• Different ligands have different strength in their interactions, so they produce different d-orbital splitting and therefore a different $\triangle E$ (gap in energy) between the lower and higher d-orbitals. The energy an electron must absorb to transition from the lower to the higher level is a particular frequency and wavelength.
Whatever light is not absorbed in the $\triangle E$ transition is reflected as the colour we see in the solution. In short, changing the ligand can change the colour of the metal ion.
See below for a comparison between [Fe(H2O)6]2+ and [Fe(CN)6]4-.

• This is why metals that are not transition metals (partially filled d-orbitals) have colourless salts and solutions.
• If the d-orbitals are completely empty (like in Sc), there are no electrons to make d-d transitions, and the ligands interact with those empty orbitals instead.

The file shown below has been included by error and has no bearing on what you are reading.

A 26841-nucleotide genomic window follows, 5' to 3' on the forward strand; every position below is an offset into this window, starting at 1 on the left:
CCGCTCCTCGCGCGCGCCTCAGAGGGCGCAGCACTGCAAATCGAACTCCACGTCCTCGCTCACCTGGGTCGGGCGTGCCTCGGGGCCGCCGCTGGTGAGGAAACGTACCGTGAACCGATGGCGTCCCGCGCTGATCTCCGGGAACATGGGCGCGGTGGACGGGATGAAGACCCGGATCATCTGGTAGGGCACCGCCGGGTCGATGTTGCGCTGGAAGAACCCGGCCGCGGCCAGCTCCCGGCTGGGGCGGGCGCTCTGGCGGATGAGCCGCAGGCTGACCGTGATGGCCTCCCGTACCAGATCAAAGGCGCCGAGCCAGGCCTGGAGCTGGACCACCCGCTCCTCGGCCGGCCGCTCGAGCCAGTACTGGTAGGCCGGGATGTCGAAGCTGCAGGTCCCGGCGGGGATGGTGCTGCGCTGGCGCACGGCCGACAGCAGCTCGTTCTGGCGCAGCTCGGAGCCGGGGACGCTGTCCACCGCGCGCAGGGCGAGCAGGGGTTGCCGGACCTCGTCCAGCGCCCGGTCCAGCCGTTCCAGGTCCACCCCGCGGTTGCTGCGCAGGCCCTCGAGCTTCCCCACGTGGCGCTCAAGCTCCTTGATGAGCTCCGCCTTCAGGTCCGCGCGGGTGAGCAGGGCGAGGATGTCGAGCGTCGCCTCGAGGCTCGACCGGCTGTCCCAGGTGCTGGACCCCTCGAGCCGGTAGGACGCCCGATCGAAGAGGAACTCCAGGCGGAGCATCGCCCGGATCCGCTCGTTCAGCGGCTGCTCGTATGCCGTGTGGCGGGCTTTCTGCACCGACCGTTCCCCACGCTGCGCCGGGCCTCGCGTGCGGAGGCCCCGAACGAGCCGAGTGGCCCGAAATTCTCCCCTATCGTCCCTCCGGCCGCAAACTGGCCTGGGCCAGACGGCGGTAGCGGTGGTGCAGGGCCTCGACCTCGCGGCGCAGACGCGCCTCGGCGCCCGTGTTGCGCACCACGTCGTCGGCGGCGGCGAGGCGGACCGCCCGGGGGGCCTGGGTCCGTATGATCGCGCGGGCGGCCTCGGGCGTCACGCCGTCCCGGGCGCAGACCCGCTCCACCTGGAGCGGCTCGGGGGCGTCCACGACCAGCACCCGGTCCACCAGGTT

• If the d-orbitals are completely full (like in Zn), there is no space for d-d electron transitions to happen!

• The oxidation number and charge of the metal is also responsible for different coloured complex ions. The differing oxidation number will affect the strength of ligand interactions and lead to a different $\triangle E$.

• The number of ligands around a metal ion can affect the colour produced too. The number of ligands around a metal centre is called the coordination number.
• How many ligands can fit around a metal centre depends on their size – chloride ligands for example are larger than water ligands. As a result, a metal centre can normally only accommodate four chloride ligands instead of six water ligands. This then affects the overall geometry of the complex:
• Complex ions with a coordination number of 6 usually have an octahedral geometry. This is the geometry taken with hexaaqua and hexaammine complex ions like [Co(H2O)6]2+.
• Complex ions with a coordination number of 4 usually have a tetrahedral geometry. This is the geometry taken with four chloride ligands, for example [CoCl4]2-.